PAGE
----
In fact, the tradition from Goethe to Hegel to Arnold — pressed as it is into the service of Eurocentrism and colonialism — has given rise to all kinds of hierarchical binaries between, say, the ‘cultured’ West and the ‘uncultured’ East, between ‘civilisation’ and ‘barbarism’, between ‘us’ and ‘them’, and so on. I’m aware that I’ve quickly dwelt here on a small segment of the history of European/Western thought, and that one can certainly cite numerous examples to make a case for the historically produced hierarchical relationships between the West and the East, between people who are ‘cultured’ and those who are not. But I hope the point has meanwhile emerged clearly: that the tradition in question takes culture as a terrain onto which the superior-inferior divide is not only grafted and established but is also celebrated by way of reproducing and reinforcing class-race-gender-nation lines, for instance. And it is this very tradition that keeps playing out in various ways in our own parts of the world from, say, the nineteenth century to the present — from the days of high colonialism to today’s late colonialism, marked as it is by US imperialism today.
I will later take up the issue of what I’ve called late colonialism as it keeps affecting culture(s) in Bangladesh. But let me, meanwhile, look at other ways of treating culture — ways that run against the grain of the high-idealist or Goetheian-Hegelian-Arnoldian tradition of culture that, as I’ve already indicated, defines and delimits culture as a demarcated territory hospitable to the privileged few, who of course keep centralising themselves — their culture, of course — by way of marginalising or even erasing numerous others. That counter-tradition of culture, then, takes culture as ordinary, while embracing the practice of everyday life.
In fact, in this counter-tradition, culture constitutes an open-ended terrain in which the material life of the masses is produced and reproduced in various combinations and configurations, a terrain which is preserved, coordinated, and altered by the people themselves. Maulana Bhashani’s pronouncement comes to mind: ‘Culture belongs to the people.’ Bhashani reminds me of the Italian Marxist-Leninist theorist-activist Antonio Gramsci who says, ‘Everybody is already cultured.’ Gramsci, of course, contests the elitist, exclusivist tradition of culture, as he maintains, ‘[Bourgeois] culture is a privilege. Education is a privilege. And we do not want it to be so.’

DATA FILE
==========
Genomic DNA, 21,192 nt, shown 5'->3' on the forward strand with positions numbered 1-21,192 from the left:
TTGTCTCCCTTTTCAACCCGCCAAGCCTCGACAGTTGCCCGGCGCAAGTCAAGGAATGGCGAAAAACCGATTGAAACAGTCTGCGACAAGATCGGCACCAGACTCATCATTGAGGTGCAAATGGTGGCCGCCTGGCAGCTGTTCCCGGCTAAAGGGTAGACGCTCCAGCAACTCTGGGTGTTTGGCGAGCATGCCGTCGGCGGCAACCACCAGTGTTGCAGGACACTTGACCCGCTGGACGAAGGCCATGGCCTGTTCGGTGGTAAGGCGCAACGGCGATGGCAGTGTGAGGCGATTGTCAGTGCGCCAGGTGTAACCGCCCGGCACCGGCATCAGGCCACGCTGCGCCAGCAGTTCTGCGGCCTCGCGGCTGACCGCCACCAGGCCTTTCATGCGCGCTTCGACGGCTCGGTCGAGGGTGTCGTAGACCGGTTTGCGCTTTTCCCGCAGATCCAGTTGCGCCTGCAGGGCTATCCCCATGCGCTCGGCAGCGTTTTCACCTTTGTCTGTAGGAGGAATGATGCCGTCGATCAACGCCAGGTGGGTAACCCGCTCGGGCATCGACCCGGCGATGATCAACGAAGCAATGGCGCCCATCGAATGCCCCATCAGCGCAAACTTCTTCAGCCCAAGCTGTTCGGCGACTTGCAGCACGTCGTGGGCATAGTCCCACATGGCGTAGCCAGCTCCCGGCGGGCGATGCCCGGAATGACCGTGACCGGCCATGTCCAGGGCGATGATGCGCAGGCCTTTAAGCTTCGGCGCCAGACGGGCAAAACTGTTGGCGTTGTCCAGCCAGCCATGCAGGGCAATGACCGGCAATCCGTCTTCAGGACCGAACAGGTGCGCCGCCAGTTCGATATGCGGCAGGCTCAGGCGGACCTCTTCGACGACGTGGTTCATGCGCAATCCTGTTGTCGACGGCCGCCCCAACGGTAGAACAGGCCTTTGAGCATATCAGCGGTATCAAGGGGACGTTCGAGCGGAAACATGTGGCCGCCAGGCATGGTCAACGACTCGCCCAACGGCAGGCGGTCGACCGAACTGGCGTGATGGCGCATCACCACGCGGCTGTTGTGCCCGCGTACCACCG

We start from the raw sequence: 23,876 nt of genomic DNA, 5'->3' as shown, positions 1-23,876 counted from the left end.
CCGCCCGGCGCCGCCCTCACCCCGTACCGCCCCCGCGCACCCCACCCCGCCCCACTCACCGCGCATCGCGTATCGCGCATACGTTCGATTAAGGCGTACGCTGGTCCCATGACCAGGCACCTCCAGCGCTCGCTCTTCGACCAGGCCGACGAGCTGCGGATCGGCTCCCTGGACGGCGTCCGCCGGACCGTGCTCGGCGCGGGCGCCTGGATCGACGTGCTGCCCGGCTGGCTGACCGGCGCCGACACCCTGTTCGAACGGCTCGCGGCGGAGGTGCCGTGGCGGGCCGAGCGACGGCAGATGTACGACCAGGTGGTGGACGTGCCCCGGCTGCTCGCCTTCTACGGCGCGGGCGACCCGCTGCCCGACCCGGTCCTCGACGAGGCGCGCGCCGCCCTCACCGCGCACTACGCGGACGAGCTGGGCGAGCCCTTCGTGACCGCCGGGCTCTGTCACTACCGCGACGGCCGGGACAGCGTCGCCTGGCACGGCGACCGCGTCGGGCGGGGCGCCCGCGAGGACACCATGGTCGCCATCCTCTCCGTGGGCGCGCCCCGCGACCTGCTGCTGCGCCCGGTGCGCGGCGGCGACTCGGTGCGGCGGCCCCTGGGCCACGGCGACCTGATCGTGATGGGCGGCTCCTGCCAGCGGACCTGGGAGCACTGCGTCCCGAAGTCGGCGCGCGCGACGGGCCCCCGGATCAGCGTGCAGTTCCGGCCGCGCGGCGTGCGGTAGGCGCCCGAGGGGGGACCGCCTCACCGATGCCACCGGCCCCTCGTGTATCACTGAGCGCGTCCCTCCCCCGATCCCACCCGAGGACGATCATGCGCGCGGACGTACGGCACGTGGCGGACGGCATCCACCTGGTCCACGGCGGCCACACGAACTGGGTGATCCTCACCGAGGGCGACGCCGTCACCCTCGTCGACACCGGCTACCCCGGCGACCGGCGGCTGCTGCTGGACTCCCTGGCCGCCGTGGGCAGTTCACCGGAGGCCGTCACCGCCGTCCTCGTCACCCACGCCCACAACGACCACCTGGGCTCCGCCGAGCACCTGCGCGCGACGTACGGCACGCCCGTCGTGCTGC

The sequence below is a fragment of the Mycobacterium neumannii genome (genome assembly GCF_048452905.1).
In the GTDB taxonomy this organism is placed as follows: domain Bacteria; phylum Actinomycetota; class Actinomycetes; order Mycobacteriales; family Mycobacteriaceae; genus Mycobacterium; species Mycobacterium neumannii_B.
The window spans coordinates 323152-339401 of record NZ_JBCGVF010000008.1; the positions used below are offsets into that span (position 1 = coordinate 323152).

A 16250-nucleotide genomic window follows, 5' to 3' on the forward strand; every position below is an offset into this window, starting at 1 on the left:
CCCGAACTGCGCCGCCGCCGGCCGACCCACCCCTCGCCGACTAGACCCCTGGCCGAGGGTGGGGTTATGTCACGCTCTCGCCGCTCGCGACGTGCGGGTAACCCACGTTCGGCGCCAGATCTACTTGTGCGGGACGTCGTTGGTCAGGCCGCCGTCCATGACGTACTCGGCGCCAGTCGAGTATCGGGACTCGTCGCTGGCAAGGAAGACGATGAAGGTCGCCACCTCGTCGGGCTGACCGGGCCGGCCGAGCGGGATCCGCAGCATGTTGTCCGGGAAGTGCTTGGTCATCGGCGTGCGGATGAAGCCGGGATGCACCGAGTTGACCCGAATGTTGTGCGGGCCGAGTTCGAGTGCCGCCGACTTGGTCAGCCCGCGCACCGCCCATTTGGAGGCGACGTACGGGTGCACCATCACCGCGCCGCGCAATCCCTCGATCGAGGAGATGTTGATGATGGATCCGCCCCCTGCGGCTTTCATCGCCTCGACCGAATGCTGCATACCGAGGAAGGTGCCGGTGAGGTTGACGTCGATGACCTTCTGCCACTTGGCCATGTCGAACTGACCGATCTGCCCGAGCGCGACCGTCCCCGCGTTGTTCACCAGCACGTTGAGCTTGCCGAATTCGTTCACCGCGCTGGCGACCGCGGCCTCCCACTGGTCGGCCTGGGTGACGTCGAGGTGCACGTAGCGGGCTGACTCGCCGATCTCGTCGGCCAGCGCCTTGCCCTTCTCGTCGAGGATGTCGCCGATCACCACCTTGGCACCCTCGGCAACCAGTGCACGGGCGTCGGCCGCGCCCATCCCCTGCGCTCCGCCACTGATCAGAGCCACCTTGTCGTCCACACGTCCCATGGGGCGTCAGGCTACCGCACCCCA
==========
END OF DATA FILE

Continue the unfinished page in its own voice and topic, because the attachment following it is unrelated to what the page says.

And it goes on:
In other words, in the counter-tradition in question, culture does not merely mean composing poems or singing songs or visiting art-galleries; nor does it come to designate a territory exclusively owned by intellectuals-writers-painters-musicians-sculptors as such. Peasants have their own cultures, while middle-class politicians in Bangladesh, for instance, have their own. Thus it is possible, for example, to speak of the political culture of theft and plundering — the lumpen-bourgeois culture of ‘neo-primitive accumulation’ for that matter — in Bangladesh; or the ruling-class culture of ideological slavery in our country (think of the relationship between our ruling classes and US imperialism, for instance).
In fact, culture embraces the entire range of lived human practices, practices that are materially grounded, historically produced, and ideologically vectored. This is precisely why culture can have many forms, features, functions, and names. Thus, for instance, one can speak of democratic culture, autocratic culture, political culture, capitalist culture, patriarchal culture, militarist culture, bureaucratic culture, folk culture, national culture, and so on. Some folks have already spoken of even ‘sub-cultures’, as we know.
Of course, there are neo-Hegelians and neo-Arnoldians in the world — ones who make distinctions between what they themselves call ‘high culture’ and ‘low culture’. According to them, Greek tragedies, for example, belong to ‘high culture’, while slave-songs belong to ‘low culture’. There are of course deshi counterparts of those neo-Hegelians and neo-Arnoldians, ones who keep waxing lyrical on the need for ‘refined taste’, ‘urban sensibility’, ‘pramito Bangla’, ‘civil behaviour’ (mark that there are instructive notional and ideological interplays among ‘civility’, ‘civilisation’, and ‘civil society’ in Bangladesh), and the need for practising Rabindranath, to take but a few examples, thus reproducing certain class-marked distinctions in favour of valorising urban, civil cultures as opposed to folk ones.